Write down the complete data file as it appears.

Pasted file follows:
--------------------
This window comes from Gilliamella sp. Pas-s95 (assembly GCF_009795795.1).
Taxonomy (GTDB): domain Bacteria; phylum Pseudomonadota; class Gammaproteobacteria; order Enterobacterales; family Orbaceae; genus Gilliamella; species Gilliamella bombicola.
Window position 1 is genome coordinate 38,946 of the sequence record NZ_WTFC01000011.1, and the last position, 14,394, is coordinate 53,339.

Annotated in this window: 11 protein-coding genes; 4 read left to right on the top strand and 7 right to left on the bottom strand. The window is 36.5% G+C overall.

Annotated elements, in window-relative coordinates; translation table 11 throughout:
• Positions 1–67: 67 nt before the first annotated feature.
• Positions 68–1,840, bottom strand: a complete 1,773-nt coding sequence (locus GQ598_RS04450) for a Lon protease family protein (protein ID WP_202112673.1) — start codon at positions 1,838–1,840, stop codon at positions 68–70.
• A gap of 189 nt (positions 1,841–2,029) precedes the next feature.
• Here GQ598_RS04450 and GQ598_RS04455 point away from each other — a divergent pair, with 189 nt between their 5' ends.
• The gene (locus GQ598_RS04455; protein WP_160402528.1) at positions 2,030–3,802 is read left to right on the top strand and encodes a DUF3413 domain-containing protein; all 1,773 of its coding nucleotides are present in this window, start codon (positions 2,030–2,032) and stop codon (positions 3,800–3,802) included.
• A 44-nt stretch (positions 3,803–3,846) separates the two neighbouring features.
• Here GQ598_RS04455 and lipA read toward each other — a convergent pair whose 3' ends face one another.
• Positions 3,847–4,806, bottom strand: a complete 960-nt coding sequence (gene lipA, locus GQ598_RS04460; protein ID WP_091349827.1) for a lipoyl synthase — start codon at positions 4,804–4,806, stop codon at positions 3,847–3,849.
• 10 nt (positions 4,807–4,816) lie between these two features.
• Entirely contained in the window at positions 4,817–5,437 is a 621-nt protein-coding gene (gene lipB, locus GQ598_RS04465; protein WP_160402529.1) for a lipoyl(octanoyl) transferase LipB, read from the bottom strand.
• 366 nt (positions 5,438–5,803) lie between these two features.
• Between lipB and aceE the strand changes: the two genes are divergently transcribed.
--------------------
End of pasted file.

This window comes from Gilliamella sp. Pas-s95 (assembly GCF_009795795.1).
Taxonomy (GTDB): domain Bacteria; phylum Pseudomonadota; class Gammaproteobacteria; order Enterobacterales; family Orbaceae; genus Gilliamella; species Gilliamella bombicola.
Window position 1 is genome coordinate 38,946 of the sequence record NZ_WTFC01000011.1, and the last position, 14,394, is coordinate 53,339.

Annotated in this window: 11 protein-coding genes; 4 read left to right on the top strand and 7 right to left on the bottom strand. The window is 36.5% G+C overall.

Annotated elements, in window-relative coordinates; translation table 11 throughout:
• Positions 1–67: 67 nt before the first annotated feature.
• Positions 68–1,840, bottom strand: a complete 1,773-nt coding sequence (locus GQ598_RS04450) for a Lon protease family protein (protein ID WP_202112673.1) — start codon at positions 1,838–1,840, stop codon at positions 68–70.
• A gap of 189 nt (positions 1,841–2,029) precedes the next feature.
• Here GQ598_RS04450 and GQ598_RS04455 point away from each other — a divergent pair, with 189 nt between their 5' ends.
• The gene (locus GQ598_RS04455; protein WP_160402528.1) at positions 2,030–3,802 is read left to right on the top strand and encodes a DUF3413 domain-containing protein; all 1,773 of its coding nucleotides are present in this window, start codon (positions 2,030–2,032) and stop codon (positions 3,800–3,802) included.
• A 44-nt stretch (positions 3,803–3,846) separates the two neighbouring features.
• Here GQ598_RS04455 and lipA read toward each other — a convergent pair whose 3' ends face one another.
• Positions 3,847–4,806, bottom strand: a complete 960-nt coding sequence (gene lipA, locus GQ598_RS04460; protein ID WP_091349827.1) for a lipoyl synthase — start codon at positions 4,804–4,806, stop codon at positions 3,847–3,849.
• 10 nt (positions 4,807–4,816) lie between these two features.
• Entirely contained in the window at positions 4,817–5,437 is a 621-nt protein-coding gene (gene lipB, locus GQ598_RS04465; protein WP_160402529.1) for a lipoyl(octanoyl) transferase LipB, read from the bottom strand.
• 366 nt (positions 5,438–5,803) lie between these two features.
• Between lipB and aceE the strand changes: the two genes are divergently transcribed.